Capitol to Courthouse Florida Insurance Report: Thursday, April 25
Apr 25, 2013
To go directly to the section of your choice, click on a hyperlink below. Other hyperlinks to meeting information, bills and news are noted in bold type.
Florida’s 2013 Regular Legislative Session
- Click here for today’s Senate block calendar
- Click here for today’s House of Representatives block calendar
The Florida Senate once again postponed action Wednesday morning on a bill to uncap rates for some new Citizens insurance customers, with the insurance committee chairman saying he hopes to bring it to a vote for final passage Thursday, reports Charles Elmore of the Palm Beach Post.
Thousands of people are living with sinkholes underneath them, and they are scared and angry, questioning whether Florida law is on their side, reports Doug Smith, WTVT FOX 13 Investigative Reporter in Tampa Bay.
SB 1888 moving away from a no-fault system and into mandatory bodily injury coverage for auto insurance isn’t likely to make it to Governor Scott’s desk, reports The Florida Current’s Gray Rohrer, but could return next year if an injunction against HB 119 from last year is upheld by the courts.
The Florida Current’s Gray Rohrer reports that SB 1832, which would repeal a $220 million tax break for the insurance industry to pay for a reduction in vehicle registration fees cleared the Senate on a unanimous vote Wednesday.
Terry Anderson and Dino Falaschetti, scholars at the Property and Environmental Research Center in Bozeman, Montana, report that while private investment in green energy was down 34 percent between 2011 and 2012, proponents of subsidies for R&D are struggling to make their case.
The House again approved a program that calls for a yellow dot sticker to be placed on the left corner of the rear-window of a vehicle, reports The Miami Herald’s Rochelle Koff. The yellow dot is a signal to first responders that the driver keeps medical records, a photograph and emergency information in the car’s glove box — including a list of current medications and preexisting health conditions, emergency contact information and identification.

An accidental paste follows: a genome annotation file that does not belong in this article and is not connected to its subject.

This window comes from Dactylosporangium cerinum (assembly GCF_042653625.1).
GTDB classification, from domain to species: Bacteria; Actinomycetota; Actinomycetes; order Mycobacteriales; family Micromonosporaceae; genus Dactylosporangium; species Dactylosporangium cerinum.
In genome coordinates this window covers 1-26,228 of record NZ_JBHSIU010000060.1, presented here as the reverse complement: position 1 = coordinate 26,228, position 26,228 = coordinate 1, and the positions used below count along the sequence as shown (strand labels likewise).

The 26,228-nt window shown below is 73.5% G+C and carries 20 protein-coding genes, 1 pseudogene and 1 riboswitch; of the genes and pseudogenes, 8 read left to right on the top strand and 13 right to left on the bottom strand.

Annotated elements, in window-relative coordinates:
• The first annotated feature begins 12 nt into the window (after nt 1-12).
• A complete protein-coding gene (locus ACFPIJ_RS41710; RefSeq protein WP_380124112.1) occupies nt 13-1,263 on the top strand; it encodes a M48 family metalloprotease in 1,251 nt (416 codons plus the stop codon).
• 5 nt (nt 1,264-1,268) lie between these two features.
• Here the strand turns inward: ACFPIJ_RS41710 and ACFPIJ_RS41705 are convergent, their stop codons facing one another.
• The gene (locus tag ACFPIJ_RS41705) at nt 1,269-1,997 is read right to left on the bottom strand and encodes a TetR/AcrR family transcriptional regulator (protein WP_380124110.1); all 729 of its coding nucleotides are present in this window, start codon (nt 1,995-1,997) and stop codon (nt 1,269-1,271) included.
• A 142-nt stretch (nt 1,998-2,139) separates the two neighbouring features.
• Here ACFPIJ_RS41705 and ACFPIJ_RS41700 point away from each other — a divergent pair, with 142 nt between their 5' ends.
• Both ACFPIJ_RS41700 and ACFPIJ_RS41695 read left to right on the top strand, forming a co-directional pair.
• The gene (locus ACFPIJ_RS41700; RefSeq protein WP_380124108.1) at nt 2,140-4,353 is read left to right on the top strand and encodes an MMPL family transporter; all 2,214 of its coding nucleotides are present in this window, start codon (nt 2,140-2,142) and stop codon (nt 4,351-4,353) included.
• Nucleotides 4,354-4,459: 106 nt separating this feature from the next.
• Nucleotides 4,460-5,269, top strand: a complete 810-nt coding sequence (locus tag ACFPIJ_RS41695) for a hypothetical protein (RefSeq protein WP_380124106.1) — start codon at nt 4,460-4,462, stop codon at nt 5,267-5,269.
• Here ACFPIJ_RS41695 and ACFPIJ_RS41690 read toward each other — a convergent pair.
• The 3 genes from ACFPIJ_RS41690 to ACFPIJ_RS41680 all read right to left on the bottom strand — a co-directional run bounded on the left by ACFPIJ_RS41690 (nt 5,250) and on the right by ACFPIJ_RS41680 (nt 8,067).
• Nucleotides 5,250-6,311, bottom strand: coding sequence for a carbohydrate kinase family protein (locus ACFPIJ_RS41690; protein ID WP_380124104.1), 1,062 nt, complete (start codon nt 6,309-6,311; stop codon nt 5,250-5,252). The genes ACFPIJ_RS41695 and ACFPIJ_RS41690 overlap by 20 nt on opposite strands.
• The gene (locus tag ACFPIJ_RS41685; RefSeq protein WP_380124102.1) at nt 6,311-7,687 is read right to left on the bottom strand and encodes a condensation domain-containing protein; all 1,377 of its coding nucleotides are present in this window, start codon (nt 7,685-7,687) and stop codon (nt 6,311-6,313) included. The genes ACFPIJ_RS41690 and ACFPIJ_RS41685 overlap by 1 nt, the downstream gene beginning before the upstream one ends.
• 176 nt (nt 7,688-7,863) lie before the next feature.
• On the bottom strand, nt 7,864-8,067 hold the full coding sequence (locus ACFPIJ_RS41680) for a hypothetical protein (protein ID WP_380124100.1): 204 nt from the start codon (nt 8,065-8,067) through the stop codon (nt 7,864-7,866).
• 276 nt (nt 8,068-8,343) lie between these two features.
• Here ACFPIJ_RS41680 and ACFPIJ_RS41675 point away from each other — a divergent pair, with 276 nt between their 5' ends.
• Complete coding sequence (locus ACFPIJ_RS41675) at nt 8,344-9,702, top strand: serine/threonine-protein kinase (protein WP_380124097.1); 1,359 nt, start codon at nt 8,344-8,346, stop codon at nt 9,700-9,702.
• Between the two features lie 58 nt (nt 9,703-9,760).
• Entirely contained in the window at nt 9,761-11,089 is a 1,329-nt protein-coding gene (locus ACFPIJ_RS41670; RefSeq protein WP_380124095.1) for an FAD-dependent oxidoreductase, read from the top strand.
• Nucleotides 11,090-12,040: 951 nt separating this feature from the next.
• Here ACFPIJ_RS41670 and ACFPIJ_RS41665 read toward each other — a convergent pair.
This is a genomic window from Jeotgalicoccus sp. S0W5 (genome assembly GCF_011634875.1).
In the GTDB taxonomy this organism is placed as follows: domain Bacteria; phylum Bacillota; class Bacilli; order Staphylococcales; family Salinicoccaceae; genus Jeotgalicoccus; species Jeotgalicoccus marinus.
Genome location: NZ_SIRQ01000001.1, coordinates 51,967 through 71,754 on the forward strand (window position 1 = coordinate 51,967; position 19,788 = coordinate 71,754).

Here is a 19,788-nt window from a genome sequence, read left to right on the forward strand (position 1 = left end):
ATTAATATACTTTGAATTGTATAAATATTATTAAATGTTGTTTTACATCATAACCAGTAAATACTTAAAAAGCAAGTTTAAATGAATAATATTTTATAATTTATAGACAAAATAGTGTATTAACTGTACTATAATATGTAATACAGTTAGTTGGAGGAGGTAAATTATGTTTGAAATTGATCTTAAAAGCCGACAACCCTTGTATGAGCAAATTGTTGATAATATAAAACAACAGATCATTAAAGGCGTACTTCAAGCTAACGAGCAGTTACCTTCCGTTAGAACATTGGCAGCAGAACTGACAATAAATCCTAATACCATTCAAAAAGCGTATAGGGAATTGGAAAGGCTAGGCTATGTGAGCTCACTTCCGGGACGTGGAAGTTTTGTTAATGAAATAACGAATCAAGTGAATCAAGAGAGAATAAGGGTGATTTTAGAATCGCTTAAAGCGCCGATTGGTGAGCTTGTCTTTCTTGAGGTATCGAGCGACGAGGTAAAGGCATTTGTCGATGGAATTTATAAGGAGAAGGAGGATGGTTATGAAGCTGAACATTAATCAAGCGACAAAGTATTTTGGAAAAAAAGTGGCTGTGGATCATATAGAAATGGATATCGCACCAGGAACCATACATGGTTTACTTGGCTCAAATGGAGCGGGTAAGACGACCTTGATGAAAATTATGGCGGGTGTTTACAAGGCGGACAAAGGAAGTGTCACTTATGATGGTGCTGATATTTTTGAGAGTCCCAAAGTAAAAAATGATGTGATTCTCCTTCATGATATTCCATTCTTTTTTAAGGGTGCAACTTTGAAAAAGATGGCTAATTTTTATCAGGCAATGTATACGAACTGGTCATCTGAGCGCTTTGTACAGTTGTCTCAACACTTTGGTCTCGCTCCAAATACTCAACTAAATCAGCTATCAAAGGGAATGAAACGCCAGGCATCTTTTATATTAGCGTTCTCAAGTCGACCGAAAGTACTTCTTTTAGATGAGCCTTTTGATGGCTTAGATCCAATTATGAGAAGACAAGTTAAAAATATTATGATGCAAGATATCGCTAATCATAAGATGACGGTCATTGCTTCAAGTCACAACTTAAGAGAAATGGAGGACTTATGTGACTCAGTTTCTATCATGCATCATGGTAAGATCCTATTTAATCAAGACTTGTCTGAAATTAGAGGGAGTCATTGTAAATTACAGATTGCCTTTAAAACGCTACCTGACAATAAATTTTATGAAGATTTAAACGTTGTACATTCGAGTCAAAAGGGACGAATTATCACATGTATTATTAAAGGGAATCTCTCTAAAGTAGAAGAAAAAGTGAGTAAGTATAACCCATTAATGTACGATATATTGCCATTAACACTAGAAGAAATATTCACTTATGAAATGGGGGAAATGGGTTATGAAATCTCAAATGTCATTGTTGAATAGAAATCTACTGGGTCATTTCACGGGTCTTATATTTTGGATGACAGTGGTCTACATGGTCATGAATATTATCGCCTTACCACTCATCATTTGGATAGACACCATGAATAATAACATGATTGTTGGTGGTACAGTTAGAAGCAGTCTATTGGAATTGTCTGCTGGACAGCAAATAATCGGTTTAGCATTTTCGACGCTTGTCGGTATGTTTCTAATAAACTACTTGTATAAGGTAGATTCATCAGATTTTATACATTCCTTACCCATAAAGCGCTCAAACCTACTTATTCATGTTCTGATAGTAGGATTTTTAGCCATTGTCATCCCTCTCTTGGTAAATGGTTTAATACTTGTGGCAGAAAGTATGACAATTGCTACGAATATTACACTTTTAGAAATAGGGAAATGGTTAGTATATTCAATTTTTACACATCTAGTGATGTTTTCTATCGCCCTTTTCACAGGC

The Florida Current’s James Call reports that State Representative Mike Fasano is bucking House leadership and will propose amending the House health care plan to closely resemble a Senate proposal. It would draw down billions of federal dollars, a funding scheme the House has rejected. “Fasano is an unusual guy. He’s a hybrid,” said Representative Elaine Schwartz, D-Hollywood.
There are still no signs that Florida lawmakers will bridge the gap dividing them over whether to tap into federal money to provide uninsured Floridians access to health insurance, reports the South Florida Business Journal’s Christine Jordan Sexton.
- Health News Florida Asks: Why Doesn’t House Take the Medicaid Money?
- Medicare Denial Cuts Florida Hospital Funds
Bills moving on Wednesday would double the size of campaign contributions state lawmakers can accept, strengthen powers of the Ethics Commission and curb some of their lobbying influence after they leave the House or Senate, The Florida Current’s Bill Cotterell reports. The timing of the bills is important because the Governor has said he opposes raising the $500 limit on individual campaign contributions.
The nearly century-old organization that oversees high school athletics in Florida may be entering its final years of eligibility, reports Jim Turner of THE NEWS SERVICE OF FLORIDA in SaintPetersBlog.com.
Heritage Bank of North Florida was closed April 19 by the Florida Office of Financial Regulation, which appointed the Federal Deposit Insurance Corporation, or FDIC as receiver, reports Clay Today–Clay County’s local newspaper. To protect the depositors, the FDIC entered into an agreement allowing FirstAtlantic Bank of Jacksonville to take over all of the bank’s deposits.
The Financial Stability Oversight Council meets today amid signs that the first designation of an insurer as systemically significant is imminent, reports Arthur Postal and Elizabeth Festa of PropertyCasualty360.com.
The late Bala Nadarajah is considered by many in the insurance industry to be the man who laid the groundwork for the Island’s rise as a leading global reinsurance centre, reports the Royal Gazette’s Marcia Breen.
Most standard home insurance policies don’t cover the expense of bringing the house up to current codes if the structure didn’t meet the latest regulations before disaster struck, reports Barbara Marquand of My FOX Business.
To unsubscribe from this newsletter, please send an e-mail to Brooke Ellis at email@example.com.